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Nun suspected of voting for dead Sister

A Cincinnati nun is being investigated for illegally casting an absentee ballot for another Sister of Charity who died before last November's election. 

Sister Rose Marie Hewitt, a 78-year-old Sister of Charity, died Oct. 4 - the same day the Hamilton County Board of Elections mailed her absentee ballot and about 60,000 others to persons around the county who had requested them.

The board of elections received a completed absentee ballot on Oct. 11, with what purported to be Hewitt's signature. It was dated Oct. 3 - the day before she died and the day before absentee ballots were mailed out.

Officials believe it was sent by another local Sister of Charity who was a friend of Hewitt and lives at the same Delhi Township voting address. WVXU is not naming the nun, because no charges have been filed.

But, in a Tuesday letter to the Hamilton County Board of Elections, county prosecutor Joe Deters said  "sufficient information has been developed with respect to (the Hewitt vote) to determine that there is probably cause to believe that criminal activity has occurred."

"No further investigation by the board of elections should be undertaken with respect to allegations related to Ms. Hewitt,'' Deters wrote to the board.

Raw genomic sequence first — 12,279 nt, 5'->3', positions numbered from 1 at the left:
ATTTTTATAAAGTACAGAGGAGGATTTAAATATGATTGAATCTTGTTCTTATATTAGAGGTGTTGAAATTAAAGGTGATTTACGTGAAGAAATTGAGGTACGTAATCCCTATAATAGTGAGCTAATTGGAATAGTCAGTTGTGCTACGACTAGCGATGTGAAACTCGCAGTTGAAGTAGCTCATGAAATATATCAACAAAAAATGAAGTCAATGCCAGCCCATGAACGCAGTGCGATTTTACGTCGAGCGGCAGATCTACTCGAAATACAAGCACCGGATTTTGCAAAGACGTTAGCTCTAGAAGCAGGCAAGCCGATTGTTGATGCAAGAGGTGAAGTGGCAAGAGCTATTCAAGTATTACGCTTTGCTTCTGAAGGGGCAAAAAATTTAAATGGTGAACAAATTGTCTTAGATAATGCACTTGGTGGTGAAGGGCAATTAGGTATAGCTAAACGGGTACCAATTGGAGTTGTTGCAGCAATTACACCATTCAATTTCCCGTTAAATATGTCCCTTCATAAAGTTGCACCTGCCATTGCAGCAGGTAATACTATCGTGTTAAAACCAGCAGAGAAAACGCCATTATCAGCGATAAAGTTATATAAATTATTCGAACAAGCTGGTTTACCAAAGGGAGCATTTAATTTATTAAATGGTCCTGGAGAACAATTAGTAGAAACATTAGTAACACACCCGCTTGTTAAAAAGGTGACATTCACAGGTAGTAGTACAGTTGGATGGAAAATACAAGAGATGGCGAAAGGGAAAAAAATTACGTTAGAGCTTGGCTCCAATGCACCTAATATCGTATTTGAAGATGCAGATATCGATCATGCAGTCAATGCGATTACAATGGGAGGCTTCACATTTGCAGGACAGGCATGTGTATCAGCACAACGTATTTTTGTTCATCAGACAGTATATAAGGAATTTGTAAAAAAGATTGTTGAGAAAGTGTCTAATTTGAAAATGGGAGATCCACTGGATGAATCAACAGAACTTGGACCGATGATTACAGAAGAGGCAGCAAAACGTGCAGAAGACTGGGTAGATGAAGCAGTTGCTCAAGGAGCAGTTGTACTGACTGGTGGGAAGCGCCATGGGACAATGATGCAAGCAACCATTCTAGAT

Amy Searcy, director of the Hamilton County Board of Elections, said the situation was discovered last week when the board received a list they routinely receive from the Ohio Secretary of State's office of persons who had died. The secretary of state collects the information from the state board of health and distributes it to county election boards so they can purge their rolls of dead voters.

"That's when it was discovered that the sister had mailed in a ballot, which we received after she had died,'' Searcy said.

The situation with Sister Rose Marie Hewitt comes in the middle of a board investigation into about 20 Hamilton County voters who may have illegally voted twice in the November election.

Friday, the board will interview a second group of those voters under oath. The Hewitt situation will not come up in that meeting. The board may soon forward other names to the prosecutor for possible prosecution.

Howard Wilkinson is in his 50th year of covering politics on the local, state and national levels.